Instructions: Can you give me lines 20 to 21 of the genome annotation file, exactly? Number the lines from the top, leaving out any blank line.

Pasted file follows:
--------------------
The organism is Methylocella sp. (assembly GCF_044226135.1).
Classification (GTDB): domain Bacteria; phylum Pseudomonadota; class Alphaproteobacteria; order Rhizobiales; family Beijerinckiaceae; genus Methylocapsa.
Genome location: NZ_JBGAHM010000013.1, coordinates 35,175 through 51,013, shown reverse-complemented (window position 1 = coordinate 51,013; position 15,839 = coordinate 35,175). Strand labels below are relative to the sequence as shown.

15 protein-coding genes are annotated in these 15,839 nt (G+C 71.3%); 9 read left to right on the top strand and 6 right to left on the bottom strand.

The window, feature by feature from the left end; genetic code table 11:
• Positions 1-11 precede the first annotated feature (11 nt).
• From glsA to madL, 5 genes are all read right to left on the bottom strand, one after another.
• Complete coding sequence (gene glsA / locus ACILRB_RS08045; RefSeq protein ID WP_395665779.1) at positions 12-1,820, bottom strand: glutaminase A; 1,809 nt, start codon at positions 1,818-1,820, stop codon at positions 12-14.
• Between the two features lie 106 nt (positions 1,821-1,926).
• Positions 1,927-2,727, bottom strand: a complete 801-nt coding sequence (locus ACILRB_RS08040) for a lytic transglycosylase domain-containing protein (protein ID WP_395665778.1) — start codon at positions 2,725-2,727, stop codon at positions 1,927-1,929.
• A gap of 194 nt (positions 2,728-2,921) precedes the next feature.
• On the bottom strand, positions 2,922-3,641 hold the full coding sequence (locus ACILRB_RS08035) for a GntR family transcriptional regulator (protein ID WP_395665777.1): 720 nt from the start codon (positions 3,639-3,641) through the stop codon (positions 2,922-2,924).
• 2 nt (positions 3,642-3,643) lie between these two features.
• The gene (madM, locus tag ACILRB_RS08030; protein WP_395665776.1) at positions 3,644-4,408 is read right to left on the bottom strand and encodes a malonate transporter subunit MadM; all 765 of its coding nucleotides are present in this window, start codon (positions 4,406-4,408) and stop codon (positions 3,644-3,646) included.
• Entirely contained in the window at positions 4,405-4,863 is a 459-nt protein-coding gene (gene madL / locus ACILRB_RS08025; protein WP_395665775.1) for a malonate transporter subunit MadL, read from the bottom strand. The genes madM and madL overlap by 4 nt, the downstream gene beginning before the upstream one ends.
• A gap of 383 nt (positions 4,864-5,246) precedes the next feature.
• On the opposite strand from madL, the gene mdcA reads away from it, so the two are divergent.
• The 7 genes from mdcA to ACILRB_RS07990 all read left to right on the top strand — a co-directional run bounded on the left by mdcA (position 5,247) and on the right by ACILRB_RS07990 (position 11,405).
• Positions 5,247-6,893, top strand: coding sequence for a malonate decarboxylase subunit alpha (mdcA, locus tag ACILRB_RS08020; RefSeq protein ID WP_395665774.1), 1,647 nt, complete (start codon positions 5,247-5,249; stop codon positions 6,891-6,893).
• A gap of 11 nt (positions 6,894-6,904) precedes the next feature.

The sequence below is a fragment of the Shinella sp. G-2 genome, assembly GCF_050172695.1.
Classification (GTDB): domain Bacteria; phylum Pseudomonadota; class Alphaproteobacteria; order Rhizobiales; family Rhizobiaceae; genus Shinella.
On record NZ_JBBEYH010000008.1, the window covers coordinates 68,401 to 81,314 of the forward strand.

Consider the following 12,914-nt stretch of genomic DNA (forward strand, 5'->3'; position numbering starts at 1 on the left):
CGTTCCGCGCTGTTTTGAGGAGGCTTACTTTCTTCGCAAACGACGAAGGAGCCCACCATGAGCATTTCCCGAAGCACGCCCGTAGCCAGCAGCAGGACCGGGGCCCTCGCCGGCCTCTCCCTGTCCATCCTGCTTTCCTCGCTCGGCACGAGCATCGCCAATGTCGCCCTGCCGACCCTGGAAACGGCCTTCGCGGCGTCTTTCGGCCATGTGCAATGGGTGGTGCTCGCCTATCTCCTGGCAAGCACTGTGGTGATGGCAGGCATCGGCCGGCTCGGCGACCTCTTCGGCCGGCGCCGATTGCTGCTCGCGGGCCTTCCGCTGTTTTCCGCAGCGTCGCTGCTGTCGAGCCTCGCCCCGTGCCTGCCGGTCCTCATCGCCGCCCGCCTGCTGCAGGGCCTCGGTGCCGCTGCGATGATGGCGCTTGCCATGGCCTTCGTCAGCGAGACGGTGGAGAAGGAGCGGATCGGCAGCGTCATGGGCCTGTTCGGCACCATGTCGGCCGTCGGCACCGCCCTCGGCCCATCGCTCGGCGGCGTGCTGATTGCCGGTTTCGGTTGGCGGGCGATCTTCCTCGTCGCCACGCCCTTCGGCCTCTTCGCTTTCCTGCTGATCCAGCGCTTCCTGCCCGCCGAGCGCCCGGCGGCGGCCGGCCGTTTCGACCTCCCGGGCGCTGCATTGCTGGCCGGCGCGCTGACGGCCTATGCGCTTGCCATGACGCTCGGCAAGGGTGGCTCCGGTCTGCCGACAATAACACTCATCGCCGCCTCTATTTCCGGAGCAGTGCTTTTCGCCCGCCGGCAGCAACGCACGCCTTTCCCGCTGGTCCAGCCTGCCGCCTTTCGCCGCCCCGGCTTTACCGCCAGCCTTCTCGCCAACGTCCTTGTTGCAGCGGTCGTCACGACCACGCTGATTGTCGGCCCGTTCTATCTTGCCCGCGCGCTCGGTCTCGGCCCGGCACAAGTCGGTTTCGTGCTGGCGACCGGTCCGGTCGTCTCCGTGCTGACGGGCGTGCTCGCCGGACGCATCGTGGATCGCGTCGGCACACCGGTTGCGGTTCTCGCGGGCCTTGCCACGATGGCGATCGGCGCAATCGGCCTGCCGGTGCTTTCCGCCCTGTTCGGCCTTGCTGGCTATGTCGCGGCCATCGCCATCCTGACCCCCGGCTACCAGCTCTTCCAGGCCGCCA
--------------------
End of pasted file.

• A gap of 11 nt (positions 6,894-6,904) precedes the next feature.

The sequence below is a fragment of the Shinella sp. G-2 genome, assembly GCF_050172695.1.